Ritchie coined the terms. (The old V-3 were Valderrama, Malchow and Hornish. The latter two split with Valderrama over his 180 degree flip-flops on environmental and development issues and his persistent distortion of facts and outright falsehoods he makes to advance his positions.)

For a while, even this split broke down. It became 2-2-3. Malchow and Hornish remained staunch allies. Moran and Ross became unpredictable votes, flip-flopping on the same issue between the M-2 and the V-3. The V-3 by-and-large remain a solid voting bloc.

More recently, the 4-3 split reemerged. The infighting is worse than ever. It’s not clear that it won’t get worse. Continue reading

Sammamish’s Town Center-concurrency dilemma

By Scott Hamilton

Editor

The Sammamish City Council faces a complex set of issues interconnecting the Town Center and efforts to revise its traffic concurrency policies.

At stake is whether the Town Center proceeds per the 2009 plan adopted by the Planning Commission and City Council or, as some desire, the plan is reopened with the goal of down-sizing it.

Reopening the plan also allows the possibility of some advocating an up—zoning of the TC.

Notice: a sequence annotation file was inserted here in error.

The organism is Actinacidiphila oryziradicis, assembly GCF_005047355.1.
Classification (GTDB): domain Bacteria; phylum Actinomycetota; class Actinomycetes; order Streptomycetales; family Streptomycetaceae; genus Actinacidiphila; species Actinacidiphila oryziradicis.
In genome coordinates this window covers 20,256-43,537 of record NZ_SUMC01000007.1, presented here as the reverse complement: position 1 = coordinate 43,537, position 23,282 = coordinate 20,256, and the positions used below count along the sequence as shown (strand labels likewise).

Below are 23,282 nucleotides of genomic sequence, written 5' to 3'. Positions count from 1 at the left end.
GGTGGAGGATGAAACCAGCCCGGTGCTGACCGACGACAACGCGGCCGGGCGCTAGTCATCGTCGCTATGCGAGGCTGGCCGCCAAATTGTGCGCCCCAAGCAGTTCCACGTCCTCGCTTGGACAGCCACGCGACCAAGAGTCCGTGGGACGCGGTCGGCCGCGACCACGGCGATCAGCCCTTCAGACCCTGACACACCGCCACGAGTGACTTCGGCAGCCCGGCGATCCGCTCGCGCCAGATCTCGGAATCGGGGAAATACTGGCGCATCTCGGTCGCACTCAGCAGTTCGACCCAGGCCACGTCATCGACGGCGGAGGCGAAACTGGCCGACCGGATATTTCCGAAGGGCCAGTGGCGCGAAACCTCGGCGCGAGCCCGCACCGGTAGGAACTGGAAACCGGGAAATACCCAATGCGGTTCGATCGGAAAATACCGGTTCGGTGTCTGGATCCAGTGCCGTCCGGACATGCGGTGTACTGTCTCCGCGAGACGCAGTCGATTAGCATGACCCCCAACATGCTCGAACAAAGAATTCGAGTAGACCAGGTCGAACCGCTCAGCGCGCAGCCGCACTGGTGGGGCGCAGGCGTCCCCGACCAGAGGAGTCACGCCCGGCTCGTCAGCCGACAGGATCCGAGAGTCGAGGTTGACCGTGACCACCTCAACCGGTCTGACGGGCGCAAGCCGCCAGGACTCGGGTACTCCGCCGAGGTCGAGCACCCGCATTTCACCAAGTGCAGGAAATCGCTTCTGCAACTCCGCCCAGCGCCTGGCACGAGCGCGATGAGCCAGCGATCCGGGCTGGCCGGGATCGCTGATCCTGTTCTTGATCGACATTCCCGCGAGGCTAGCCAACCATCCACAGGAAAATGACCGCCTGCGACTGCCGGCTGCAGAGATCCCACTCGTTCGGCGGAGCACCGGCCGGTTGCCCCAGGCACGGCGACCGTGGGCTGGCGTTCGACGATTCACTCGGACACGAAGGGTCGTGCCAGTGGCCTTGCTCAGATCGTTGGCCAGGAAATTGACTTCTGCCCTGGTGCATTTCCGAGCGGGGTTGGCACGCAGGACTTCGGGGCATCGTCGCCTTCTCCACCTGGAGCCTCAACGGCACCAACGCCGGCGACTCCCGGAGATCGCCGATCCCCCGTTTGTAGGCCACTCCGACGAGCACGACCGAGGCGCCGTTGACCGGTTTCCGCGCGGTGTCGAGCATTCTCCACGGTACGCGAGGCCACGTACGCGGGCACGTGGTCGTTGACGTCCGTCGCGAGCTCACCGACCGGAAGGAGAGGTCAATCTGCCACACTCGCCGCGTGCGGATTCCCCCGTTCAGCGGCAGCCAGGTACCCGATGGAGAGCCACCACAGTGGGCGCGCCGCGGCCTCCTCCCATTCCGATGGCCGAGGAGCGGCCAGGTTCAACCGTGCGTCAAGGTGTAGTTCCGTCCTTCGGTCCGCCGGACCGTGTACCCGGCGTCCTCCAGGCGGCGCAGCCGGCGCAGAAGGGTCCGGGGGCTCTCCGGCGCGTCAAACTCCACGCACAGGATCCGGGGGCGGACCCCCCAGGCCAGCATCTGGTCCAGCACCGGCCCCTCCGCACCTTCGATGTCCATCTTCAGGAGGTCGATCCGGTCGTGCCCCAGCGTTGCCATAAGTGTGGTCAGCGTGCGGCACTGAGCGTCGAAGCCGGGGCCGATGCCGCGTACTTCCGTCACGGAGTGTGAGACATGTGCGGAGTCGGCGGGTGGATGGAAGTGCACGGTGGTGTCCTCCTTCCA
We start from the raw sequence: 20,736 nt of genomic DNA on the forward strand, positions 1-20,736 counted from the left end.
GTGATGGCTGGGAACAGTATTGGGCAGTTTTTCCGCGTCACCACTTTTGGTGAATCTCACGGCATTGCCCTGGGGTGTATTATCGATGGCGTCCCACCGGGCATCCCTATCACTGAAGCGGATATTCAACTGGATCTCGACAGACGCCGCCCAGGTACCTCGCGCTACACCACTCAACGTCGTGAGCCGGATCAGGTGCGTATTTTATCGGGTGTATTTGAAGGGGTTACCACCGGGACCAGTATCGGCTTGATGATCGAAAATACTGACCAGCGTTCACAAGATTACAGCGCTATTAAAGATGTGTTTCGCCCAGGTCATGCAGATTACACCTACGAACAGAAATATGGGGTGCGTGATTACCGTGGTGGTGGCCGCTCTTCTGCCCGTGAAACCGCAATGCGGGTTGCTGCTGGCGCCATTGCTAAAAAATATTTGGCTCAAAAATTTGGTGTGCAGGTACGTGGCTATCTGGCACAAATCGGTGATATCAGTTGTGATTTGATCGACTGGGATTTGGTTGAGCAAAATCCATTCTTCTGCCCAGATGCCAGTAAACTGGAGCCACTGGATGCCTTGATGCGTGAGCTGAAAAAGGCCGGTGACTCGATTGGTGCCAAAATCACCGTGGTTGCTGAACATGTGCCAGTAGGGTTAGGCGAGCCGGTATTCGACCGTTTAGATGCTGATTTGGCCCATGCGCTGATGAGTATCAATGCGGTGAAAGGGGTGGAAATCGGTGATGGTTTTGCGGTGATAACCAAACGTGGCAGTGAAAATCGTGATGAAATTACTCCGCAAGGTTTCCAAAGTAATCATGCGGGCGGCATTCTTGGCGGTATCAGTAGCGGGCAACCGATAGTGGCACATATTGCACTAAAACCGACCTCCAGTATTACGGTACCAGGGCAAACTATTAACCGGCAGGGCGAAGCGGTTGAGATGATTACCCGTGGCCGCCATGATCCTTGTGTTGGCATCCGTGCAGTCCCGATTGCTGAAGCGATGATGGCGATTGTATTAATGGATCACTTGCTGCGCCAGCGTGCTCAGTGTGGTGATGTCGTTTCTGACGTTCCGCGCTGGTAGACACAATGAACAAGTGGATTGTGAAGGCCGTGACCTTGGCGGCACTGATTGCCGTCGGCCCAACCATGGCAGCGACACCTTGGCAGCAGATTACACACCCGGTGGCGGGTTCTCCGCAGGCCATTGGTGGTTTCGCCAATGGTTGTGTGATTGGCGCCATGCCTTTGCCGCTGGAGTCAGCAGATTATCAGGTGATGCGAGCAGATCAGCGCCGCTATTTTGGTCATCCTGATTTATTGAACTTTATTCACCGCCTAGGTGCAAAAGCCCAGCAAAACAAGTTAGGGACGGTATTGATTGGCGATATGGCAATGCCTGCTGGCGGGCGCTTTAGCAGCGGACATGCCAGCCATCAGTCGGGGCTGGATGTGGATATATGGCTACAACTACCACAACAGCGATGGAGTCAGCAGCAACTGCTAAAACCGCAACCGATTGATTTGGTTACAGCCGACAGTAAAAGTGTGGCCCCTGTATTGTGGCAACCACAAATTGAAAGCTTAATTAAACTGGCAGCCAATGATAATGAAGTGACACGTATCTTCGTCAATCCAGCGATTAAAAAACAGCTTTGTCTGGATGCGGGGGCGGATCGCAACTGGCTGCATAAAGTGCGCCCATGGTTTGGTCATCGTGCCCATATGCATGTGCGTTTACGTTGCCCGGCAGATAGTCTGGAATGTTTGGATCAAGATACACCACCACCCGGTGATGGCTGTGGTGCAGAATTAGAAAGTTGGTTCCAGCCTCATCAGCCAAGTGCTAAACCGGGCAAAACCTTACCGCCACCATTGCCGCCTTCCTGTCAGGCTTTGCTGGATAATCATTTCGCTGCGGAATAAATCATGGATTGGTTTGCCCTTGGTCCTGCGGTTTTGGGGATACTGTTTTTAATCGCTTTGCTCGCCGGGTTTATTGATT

The city is under a building moratorium adopted last October. The council and staff want to lift the moratorium in July, but controversy over how to proceed with revisions for concurrency casts doubt over whether revisions may be ready by then.

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Clibborn to retire from State House

Judy Clibborn. Photo via Flickr.

State Rep. Judy Clibborn (D-41st) of Mercer Island announced she will retire at the end of this term.

Clibborn was first elected in 2002.

The 41st includes the southern half of Sammamish roughly along SE 8th St.

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Rodne won’t run for reelection

Lost in all the hoopla over the Legislature’s vote to exempt itself from the Public Records

Jay Rodne. Photo via Google images.

Act and the drama over its repeal, State Rep. Jay Rodne (R-5th) announced Feb. 28 he won’t run for reelection.

Rodne vote for the exemption. He was nearly defeated in 2016 by Jason Ritchie, a Democrat who lives in the Klahanie neighborhood in Sammamish. Ritchie led Rodne on election night but the tide turned as votes were counted, and Rodne won reelection narrowly.

Ritchie ran the next year for Sammamish City Council and won.

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Legislators show utter contempt for Sammamish constituents

State Rep. Paul Graves was the only Samammish legislator to vote against SB6617, which exempts legislators from the Public Records Act.

Sammamish’s representatives, except for one, displayed utter and complete contempt for their constituents last week.

State Rep. Paul Grave (R-5th), who represents the greater Klahanie area of Sammamish, was the only one of nine legislators to vote against the measure exempting legislators from the laws of the Public Records Act requiring governments to turn over documents when citizens request them. Continue reading